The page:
For Hobbs, what makes AIDS Walks special is the team spirit and the opportunity to make a personal statement. "Many teams have been doing this for literally 20 years, returning year after year," she said. "People have an opportunity to make a very visible statement for a loved one they’ve lost, and want to keep this awareness in the general community. You can’t replicate that at a gala."

"Seeing the thousands of people and knowing that you’re all there for the same reason is the beauty of AIDS Walk," added Reichard. "HIV can be a very isolating disease. Every year when the TV cameras pan in on the walkers, there’s someone at home who sees these people trying to make a difference, and that person knows they’re supported."

The Enduring Legacy of AIDS Walks

Recent hopeful reports, such as the baby born with HIV who is apparently virus free, unfortunately point to an end in sight to this pandemic. "It’s wonderful to have a second cure in 30 years, but two cases out of 33 million people means we still have a lot of work to do," said Hill. "It took us 70 years to develop a polio vaccine. HIV is a very complex, smart and resilient virus, not something we’re going to be able to figure out overnight. As long as there is a need for services, education, food, transportation, medicine, legal help and connections to care, we will be doing the AIDS Walk."

The high profile of such events helps raise awareness of the importance of HIV prevention, Hobbs added. "As we’ve had more and more lifesaving regimens, generally if you are on an HIV regimen today, you hope to live a normal life," she said. "But an HIV diagnosis still changes someone’s life, and people don’t want that to be forgotten. They want people to remain aware and take precautions to not contract HIV."

Lindsay pointed to an 85-year-old participant last year that had lost her son to AIDS 20 years previously. She brought nearly 50 family members with her. His organization worked with the Names Project to bring her son’s piece of the AIDS Memorial Quilt to Chicago’s Soldiers Field, where it was put on display. Cities like Chicago could benefit further by such personal stories, but also by avoiding what Miller called "the folly of extremes" in either paying too much to produce the event or cutting corners to the point where it flies under the public’s radar.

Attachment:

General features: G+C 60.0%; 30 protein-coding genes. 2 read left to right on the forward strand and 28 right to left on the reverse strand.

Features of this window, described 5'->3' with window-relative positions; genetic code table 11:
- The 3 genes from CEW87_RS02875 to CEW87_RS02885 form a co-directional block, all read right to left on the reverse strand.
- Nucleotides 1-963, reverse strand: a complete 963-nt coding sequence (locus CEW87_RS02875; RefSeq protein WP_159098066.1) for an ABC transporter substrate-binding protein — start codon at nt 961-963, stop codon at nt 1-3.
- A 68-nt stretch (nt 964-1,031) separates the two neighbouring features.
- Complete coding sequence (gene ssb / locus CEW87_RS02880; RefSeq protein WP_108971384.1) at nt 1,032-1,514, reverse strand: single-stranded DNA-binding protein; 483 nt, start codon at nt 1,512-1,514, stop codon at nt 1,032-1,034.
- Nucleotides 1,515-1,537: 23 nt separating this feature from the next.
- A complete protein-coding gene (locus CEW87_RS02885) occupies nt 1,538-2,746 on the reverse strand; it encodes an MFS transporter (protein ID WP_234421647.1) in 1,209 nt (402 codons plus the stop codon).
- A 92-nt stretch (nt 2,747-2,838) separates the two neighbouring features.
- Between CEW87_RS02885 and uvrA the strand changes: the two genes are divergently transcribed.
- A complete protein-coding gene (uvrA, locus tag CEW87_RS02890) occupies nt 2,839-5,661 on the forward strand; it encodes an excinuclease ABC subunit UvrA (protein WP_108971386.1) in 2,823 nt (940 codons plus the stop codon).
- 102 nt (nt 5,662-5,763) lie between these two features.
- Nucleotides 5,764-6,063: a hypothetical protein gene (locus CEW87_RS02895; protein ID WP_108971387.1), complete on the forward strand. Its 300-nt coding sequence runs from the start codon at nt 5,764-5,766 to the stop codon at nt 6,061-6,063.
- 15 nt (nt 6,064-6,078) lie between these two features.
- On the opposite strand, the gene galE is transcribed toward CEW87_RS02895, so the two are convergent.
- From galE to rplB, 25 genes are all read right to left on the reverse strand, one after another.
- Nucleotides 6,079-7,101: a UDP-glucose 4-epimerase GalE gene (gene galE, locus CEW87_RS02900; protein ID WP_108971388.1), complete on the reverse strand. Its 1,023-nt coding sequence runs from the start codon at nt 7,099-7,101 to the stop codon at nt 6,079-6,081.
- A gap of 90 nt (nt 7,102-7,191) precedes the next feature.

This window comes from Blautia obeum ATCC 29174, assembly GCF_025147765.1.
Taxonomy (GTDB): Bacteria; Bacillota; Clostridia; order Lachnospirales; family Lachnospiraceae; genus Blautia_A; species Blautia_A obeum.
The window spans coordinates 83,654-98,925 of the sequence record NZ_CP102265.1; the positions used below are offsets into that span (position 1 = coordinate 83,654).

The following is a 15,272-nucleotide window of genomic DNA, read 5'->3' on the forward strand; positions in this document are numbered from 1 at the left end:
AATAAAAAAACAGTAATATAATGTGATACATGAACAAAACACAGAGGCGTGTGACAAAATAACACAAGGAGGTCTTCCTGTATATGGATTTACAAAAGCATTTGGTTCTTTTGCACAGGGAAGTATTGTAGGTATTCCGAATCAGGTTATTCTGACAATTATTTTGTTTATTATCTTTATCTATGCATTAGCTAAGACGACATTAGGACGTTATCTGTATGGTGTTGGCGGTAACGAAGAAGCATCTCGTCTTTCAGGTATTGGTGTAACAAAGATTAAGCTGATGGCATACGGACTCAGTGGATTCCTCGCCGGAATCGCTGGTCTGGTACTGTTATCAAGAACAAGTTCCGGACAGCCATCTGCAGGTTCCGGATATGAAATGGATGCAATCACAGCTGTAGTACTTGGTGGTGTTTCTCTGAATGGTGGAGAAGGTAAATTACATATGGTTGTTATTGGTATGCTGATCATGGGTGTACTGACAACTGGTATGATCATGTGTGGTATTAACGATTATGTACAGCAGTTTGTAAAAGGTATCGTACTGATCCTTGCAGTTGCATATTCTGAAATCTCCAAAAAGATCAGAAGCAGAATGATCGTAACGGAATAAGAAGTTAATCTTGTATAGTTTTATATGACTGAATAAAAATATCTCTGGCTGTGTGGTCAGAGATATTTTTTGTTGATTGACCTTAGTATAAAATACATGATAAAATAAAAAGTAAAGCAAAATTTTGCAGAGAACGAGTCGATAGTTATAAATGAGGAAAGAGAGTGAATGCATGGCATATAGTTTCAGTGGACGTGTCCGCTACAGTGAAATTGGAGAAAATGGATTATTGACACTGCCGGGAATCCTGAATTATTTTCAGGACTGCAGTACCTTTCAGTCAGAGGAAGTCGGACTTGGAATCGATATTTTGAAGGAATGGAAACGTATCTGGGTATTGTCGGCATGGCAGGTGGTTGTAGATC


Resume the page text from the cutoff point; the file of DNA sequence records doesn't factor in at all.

"The reason that AIDS Walk events have continued to do well is because we organize them in a way that captures the imagination of the participants and lifts up the spirit of the community," Miller said. "Even though the epidemic -- and some of these events -- are nearly 30 years old, we are not living in the past or resting on our laurels. We continue to challenge ourselves and our participants to find a way to bring this epidemic to an end. Working increasingly hard to engage young people, we will break the back of this epidemic, and give rise for the first time in decades to an AIDS-free generation."

Winnie McCroy is the Women on the EDGE Editor, HIV/Health Editor, and Assistant Entertainment Editor for EDGE Media Network, handling all women's news, HIV health stories and theater reviews throughout the U.S. She has contributed to other publications, including The Village Voice, Gay City News, Chelsea Now and The Advocate, and lives in Brooklyn, New York.